With its fascinating mix of centuries-old traditions and cutting-edge culture, Tokyo offers unforgettable group experiences like nowhere else.

The city’s ability to wow groups will be on full display during the Tokyo 2020 Olympic and Paralympic Games, which take place next summer. The 43 host venues are a sample of some of the destination’s most iconic meeting and event spaces, including the upgraded 68,000-seat Olympic Stadium and the more than 2.8-million-square-foot IBC/MPC Tokyo International Exhibition Centre. Regardless of the size or purpose of a meeting or incentive, however, professional planners will find countless ways to make a lasting impression.

Immersive Traditions

In Tokyo, groups don’t just learn about Japanese culture and traditions; they actually experience them. During the recent Tokyo Unique Venues Showcase Event, for example, some attendees donned traditional kimonos for a private event set along picture-perfect Temple Street in the Shibamata neighborhood, complete with traditional street performances, old-fashioned games, delectable cuisine and lively music.

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Additional must-see neighborhoods include Asakusa, where guided visits share the stories of historic Buddhist temples. And in Fukagawa, groups can stroll the pristine Kiyosumi Gardens and learn the age-old practice of “listening” to incense, while relaxing in a beautiful traditional structure that overlooks a peaceful pond where birds and turtles make their home.

In Tokyo’s attractive suburban areas, planners will find numerous opportunities to connect with traditional culture and history. At Ishikawa Brewery, which dates to 1863, visitors can join guided tours and enjoy tastings of the world-famous rice wine called Sake.

Another noteworthy destination is the nearby city of Hachioji, which is planning to debut an expansive new convention facility in 2022. The facility, the largest in the Tama region, has an exhibition hall, conference rooms, and multipurpose meeting rooms, making the venue an ideal setting for various types of activities.

For a lovely trip back in time, groups can take a leisurely hike up Hachioji’s picturesque Mount Takao to reach the Takao-san Yakuo-in temple, where an artfully presented vegetarian lunch is a wonderful way to begin a private temple tour led by a monk. Lucky groups may also be able to witness a traditional fire ceremony.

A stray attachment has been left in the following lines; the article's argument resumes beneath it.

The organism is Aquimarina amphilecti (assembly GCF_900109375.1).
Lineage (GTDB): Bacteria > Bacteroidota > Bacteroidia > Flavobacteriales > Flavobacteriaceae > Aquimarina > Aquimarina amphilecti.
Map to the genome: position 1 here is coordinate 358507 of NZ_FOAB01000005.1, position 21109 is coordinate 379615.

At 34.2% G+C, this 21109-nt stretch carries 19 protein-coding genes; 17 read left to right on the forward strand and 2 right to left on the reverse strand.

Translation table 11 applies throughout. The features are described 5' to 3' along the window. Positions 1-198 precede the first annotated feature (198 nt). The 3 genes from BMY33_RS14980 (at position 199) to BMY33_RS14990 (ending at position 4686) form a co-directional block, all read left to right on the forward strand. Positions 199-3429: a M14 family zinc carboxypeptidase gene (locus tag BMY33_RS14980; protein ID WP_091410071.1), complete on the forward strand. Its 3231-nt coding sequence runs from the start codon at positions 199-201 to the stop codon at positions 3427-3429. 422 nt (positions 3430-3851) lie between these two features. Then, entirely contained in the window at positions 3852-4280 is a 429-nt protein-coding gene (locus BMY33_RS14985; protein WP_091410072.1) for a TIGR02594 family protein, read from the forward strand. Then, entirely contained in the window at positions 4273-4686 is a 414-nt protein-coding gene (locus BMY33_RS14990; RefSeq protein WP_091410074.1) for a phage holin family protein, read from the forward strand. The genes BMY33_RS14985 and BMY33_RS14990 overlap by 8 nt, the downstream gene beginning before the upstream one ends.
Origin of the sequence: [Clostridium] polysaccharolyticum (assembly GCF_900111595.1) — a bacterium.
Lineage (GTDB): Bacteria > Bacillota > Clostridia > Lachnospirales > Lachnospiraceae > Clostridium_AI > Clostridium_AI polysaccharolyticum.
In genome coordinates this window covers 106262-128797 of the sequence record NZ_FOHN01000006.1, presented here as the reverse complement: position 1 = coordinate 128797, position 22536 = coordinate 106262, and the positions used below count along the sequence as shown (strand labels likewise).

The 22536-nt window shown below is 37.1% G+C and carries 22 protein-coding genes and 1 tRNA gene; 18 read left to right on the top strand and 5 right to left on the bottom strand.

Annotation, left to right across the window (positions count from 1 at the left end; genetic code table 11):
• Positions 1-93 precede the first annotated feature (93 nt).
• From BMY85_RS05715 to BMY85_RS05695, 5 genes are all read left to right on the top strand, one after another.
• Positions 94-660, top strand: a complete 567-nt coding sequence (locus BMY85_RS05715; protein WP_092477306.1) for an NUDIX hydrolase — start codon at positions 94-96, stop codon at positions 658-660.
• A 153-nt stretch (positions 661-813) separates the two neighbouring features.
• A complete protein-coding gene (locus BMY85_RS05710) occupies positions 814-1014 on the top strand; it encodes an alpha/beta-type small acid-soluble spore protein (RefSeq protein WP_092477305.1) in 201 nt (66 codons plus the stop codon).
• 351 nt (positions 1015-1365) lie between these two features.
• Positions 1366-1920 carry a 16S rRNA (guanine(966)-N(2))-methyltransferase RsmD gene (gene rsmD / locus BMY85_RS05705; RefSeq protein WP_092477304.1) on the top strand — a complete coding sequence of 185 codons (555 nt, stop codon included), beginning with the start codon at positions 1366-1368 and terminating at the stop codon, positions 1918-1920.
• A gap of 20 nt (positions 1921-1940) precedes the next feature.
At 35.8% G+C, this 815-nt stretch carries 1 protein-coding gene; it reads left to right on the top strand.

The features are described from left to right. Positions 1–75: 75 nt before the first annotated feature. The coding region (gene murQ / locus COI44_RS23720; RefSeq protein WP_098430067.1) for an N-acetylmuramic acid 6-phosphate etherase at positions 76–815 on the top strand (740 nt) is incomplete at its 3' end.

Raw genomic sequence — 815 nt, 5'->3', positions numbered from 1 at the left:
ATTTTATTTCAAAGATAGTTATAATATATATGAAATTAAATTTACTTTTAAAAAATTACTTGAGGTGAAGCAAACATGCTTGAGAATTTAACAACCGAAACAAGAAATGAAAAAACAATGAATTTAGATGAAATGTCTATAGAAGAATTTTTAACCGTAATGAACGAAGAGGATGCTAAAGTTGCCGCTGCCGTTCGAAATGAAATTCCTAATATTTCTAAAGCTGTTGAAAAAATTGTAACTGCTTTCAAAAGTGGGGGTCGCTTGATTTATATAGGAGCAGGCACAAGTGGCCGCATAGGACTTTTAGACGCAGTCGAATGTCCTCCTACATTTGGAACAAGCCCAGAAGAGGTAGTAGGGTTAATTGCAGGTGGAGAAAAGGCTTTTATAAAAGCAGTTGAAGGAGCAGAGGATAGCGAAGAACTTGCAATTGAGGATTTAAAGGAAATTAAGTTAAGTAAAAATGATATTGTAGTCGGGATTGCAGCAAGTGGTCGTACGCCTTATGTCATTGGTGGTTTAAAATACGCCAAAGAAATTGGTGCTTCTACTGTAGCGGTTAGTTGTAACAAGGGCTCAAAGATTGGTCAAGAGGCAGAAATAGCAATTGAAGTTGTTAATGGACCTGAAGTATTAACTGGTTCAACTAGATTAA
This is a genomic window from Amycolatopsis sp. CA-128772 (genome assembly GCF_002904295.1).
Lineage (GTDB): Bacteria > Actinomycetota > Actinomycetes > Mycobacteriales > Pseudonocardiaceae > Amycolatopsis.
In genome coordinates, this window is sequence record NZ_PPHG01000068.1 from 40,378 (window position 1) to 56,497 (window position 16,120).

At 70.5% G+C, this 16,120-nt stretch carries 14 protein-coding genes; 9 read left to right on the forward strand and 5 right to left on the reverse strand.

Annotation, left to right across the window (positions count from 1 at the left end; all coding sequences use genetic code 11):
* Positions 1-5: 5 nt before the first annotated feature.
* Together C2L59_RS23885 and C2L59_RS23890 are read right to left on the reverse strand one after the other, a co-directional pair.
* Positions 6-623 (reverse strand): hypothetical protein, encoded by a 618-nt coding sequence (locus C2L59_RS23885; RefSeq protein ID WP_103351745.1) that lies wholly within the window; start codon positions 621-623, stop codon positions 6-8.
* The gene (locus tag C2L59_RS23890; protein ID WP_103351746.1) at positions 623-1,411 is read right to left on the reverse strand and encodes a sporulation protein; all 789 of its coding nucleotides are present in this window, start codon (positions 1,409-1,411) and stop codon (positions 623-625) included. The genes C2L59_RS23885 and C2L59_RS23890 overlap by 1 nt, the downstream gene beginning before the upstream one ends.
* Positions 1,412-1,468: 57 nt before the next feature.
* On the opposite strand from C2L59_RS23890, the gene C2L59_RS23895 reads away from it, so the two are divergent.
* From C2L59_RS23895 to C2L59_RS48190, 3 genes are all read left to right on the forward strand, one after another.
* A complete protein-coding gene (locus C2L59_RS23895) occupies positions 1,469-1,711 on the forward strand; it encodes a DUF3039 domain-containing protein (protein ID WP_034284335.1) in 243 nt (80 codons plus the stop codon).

Magnificently Modern

While Tokyo is known for its history and age-old traditions, it’s also an exciting place to enjoy contemporary culture and design. Just steps from the traditional beauty of the Meiji Jingu Shinto shrine, for example, planners will find a modern new event space that opened in 2018: Forest Terrace Meiji Jingu, which has three meeting rooms, all with soothing nature views. The facility also organizes events at Torinso, a traditional structure originally built for the second son of Emperor Meiji, which accommodates 48 people for meals.

In the upscale neighborhood called Roppongi, groups can check into luxury properties such as Grand Hyatt Tokyo and The Ritz-Carlton, Tokyo and enjoy spectacular views while meeting in venues such as the Mori Art Museum, which hosts contemporary art exhibitions, Tokyo City View, an indoor/outdoor observation deck and Roppongi Hills Club, which is home to multiple restaurants located on the 51st floor of Roppongi Hills Mori Tower.

Another hotspot for events with a view is Odaiba, a decidedly modern neighborhood with a variety of well-equipped venues. Top choices include Tokyo Big Sight, which is billed as Japan’s largest multipurpose exhibition center, and the 21st-floor Telecom Center Observatory, which offers an event space with stunning views of Tokyo Bay, Rainbow Bridge and Odaiba’s giant Ferris wheel.

Seeing Tokyo’s shimmering skyline from the water is another popular option. Planners can treat groups to a futuristic Tokyo Bay and river cruise aboard the Emeraldas, a river vessel fantastically designed by anime master Leiji Matsumoto. With its otherworldly curves, oddly shaped windows and rooftop observation deck, it’s ideal for both tours and cocktail receptions.

Another interesting way to tap into the excitement of 21st-century Tokyo is with a guided walk down Takeshita Street in Harajuku, with its array of quirky shops, photo booths that can turn anyone into a pop star and legendary pet cafes where patrons sip beverages accompanied by resident cats, dogs, owls and hedgehogs. Nearby, groups can savor an especially festive meal at Kawaii Monster Cafe Harajuku, which mixes imaginatively presented cuisine with colorful live entertainment and cartoonish decor. To work off the calories, consider a Japanese drumming class, demonstration and private performance at Taiko-Lab, which is home to a talented troupe that has performed more than 150 concerts around the globe.

Tokyo’s hotels are also adept at providing unique venues and experiences. The Okura Tokyo, a hotel brand that dates to 1962, recently debuted two magnificent new buildings—The Okura Prestige Tower and The Okura Heritage Wing. Both offer a sumptuous blend of modern luxury and design with traditional decor and attentive service. In addition to some 32,921 sq. ft. of handsomely appointed meeting and event space, The Okura offers outstanding group experiences, including private Japanese tea ceremony demonstrations.

Planners can easily explore the city’s diverse array of meeting and event options through the Tokyo Unique Venues website, which is operated by the Tokyo Metropolitan Government. In this exciting city, groups will never get bored.